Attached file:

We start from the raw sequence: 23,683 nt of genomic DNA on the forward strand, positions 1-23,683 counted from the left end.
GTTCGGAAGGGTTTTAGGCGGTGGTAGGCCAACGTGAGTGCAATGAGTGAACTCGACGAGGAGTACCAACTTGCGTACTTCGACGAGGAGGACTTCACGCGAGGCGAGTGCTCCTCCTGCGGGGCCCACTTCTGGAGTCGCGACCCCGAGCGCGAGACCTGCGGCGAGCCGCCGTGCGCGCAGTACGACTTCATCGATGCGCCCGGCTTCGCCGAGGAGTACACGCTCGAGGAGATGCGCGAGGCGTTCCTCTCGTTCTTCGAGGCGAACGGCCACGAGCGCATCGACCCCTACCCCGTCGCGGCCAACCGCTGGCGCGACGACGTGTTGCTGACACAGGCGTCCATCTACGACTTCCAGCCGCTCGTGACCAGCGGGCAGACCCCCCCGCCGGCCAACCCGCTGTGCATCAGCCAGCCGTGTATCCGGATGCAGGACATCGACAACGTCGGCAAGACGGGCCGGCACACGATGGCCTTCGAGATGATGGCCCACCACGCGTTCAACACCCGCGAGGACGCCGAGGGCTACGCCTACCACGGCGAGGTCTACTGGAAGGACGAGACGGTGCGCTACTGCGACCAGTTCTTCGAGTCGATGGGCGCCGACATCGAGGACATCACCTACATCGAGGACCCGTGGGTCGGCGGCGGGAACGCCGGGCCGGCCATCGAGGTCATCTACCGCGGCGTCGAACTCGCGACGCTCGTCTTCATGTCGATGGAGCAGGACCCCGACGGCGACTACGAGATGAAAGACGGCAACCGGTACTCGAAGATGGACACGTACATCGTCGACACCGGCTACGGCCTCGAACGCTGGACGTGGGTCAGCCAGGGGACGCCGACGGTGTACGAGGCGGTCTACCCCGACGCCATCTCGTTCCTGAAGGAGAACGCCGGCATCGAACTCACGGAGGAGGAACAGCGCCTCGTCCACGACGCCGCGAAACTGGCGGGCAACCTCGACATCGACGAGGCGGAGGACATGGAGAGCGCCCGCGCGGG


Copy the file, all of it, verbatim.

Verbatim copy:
We start from the raw sequence: 23,683 nt of genomic DNA on the forward strand, positions 1-23,683 counted from the left end.
GTTCGGAAGGGTTTTAGGCGGTGGTAGGCCAACGTGAGTGCAATGAGTGAACTCGACGAGGAGTACCAACTTGCGTACTTCGACGAGGAGGACTTCACGCGAGGCGAGTGCTCCTCCTGCGGGGCCCACTTCTGGAGTCGCGACCCCGAGCGCGAGACCTGCGGCGAGCCGCCGTGCGCGCAGTACGACTTCATCGATGCGCCCGGCTTCGCCGAGGAGTACACGCTCGAGGAGATGCGCGAGGCGTTCCTCTCGTTCTTCGAGGCGAACGGCCACGAGCGCATCGACCCCTACCCCGTCGCGGCCAACCGCTGGCGCGACGACGTGTTGCTGACACAGGCGTCCATCTACGACTTCCAGCCGCTCGTGACCAGCGGGCAGACCCCCCCGCCGGCCAACCCGCTGTGCATCAGCCAGCCGTGTATCCGGATGCAGGACATCGACAACGTCGGCAAGACGGGCCGGCACACGATGGCCTTCGAGATGATGGCCCACCACGCGTTCAACACCCGCGAGGACGCCGAGGGCTACGCCTACCACGGCGAGGTCTACTGGAAGGACGAGACGGTGCGCTACTGCGACCAGTTCTTCGAGTCGATGGGCGCCGACATCGAGGACATCACCTACATCGAGGACCCGTGGGTCGGCGGCGGGAACGCCGGGCCGGCCATCGAGGTCATCTACCGCGGCGTCGAACTCGCGACGCTCGTCTTCATGTCGATGGAGCAGGACCCCGACGGCGACTACGAGATGAAAGACGGCAACCGGTACTCGAAGATGGACACGTACATCGTCGACACCGGCTACGGCCTCGAACGCTGGACGTGGGTCAGCCAGGGGACGCCGACGGTGTACGAGGCGGTCTACCCCGACGCCATCTCGTTCCTGAAGGAGAACGCCGGCATCGAACTCACGGAGGAGGAACAGCGCCTCGTCCACGACGCCGCGAAACTGGCGGGCAACCTCGACATCGACGAGGCGGAGGACATGGAGAGCGCCCGCGCGGG